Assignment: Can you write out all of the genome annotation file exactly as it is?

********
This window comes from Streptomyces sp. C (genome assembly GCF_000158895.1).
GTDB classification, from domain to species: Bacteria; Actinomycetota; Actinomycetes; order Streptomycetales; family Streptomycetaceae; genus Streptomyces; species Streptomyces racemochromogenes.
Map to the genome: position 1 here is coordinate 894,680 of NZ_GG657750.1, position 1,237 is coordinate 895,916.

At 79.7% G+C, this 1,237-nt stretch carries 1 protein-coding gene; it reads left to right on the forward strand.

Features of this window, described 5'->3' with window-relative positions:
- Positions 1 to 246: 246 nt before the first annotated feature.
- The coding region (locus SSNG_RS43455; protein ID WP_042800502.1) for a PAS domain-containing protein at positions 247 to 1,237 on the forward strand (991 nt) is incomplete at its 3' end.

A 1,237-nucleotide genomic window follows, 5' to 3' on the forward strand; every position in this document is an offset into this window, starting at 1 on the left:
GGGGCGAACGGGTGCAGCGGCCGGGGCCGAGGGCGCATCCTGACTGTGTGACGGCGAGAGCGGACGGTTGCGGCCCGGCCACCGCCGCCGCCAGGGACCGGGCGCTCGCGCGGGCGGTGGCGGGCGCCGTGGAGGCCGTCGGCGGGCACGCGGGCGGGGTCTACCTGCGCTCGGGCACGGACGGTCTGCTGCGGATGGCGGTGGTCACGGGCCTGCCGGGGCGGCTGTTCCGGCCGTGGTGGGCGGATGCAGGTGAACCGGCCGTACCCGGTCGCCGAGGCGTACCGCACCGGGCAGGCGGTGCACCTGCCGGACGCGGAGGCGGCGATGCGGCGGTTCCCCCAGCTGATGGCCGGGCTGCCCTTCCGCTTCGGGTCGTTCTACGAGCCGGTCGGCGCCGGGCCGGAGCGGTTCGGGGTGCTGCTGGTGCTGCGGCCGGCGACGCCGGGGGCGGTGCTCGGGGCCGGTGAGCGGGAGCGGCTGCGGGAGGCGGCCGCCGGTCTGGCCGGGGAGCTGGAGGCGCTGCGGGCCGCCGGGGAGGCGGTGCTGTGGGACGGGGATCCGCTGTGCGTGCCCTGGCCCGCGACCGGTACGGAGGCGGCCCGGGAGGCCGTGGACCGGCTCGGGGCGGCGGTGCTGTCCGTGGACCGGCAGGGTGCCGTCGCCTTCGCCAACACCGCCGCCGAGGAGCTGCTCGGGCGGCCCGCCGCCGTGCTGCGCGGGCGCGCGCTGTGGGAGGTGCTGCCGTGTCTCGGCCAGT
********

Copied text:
This window comes from Streptomyces sp. C (genome assembly GCF_000158895.1).
GTDB classification, from domain to species: Bacteria; Actinomycetota; Actinomycetes; order Streptomycetales; family Streptomycetaceae; genus Streptomyces; species Streptomyces racemochromogenes.
Map to the genome: position 1 here is coordinate 894,680 of NZ_GG657750.1, position 1,237 is coordinate 895,916.

At 79.7% G+C, this 1,237-nt stretch carries 1 protein-coding gene; it reads left to right on the forward strand.

Features of this window, described 5'->3' with window-relative positions:
- Positions 1 to 246: 246 nt before the first annotated feature.
- The coding region (locus SSNG_RS43455; protein ID WP_042800502.1) for a PAS domain-containing protein at positions 247 to 1,237 on the forward strand (991 nt) is incomplete at its 3' end.

A 1,237-nucleotide genomic window follows, 5' to 3' on the forward strand; every position in this document is an offset into this window, starting at 1 on the left:
GGGGCGAACGGGTGCAGCGGCCGGGGCCGAGGGCGCATCCTGACTGTGTGACGGCGAGAGCGGACGGTTGCGGCCCGGCCACCGCCGCCGCCAGGGACCGGGCGCTCGCGCGGGCGGTGGCGGGCGCCGTGGAGGCCGTCGGCGGGCACGCGGGCGGGGTCTACCTGCGCTCGGGCACGGACGGTCTGCTGCGGATGGCGGTGGTCACGGGCCTGCCGGGGCGGCTGTTCCGGCCGTGGTGGGCGGATGCAGGTGAACCGGCCGTACCCGGTCGCCGAGGCGTACCGCACCGGGCAGGCGGTGCACCTGCCGGACGCGGAGGCGGCGATGCGGCGGTTCCCCCAGCTGATGGCCGGGCTGCCCTTCCGCTTCGGGTCGTTCTACGAGCCGGTCGGCGCCGGGCCGGAGCGGTTCGGGGTGCTGCTGGTGCTGCGGCCGGCGACGCCGGGGGCGGTGCTCGGGGCCGGTGAGCGGGAGCGGCTGCGGGAGGCGGCCGCCGGTCTGGCCGGGGAGCTGGAGGCGCTGCGGGCCGCCGGGGAGGCGGTGCTGTGGGACGGGGATCCGCTGTGCGTGCCCTGGCCCGCGACCGGTACGGAGGCGGCCCGGGAGGCCGTGGACCGGCTCGGGGCGGCGGTGCTGTCCGTGGACCGGCAGGGTGCCGTCGCCTTCGCCAACACCGCCGCCGAGGAGCTGCTCGGGCGGCCCGCCGCCGTGCTGCGCGGGCGCGCGCTGTGGGAGGTGCTGCCGTGTCTCGGCCAGT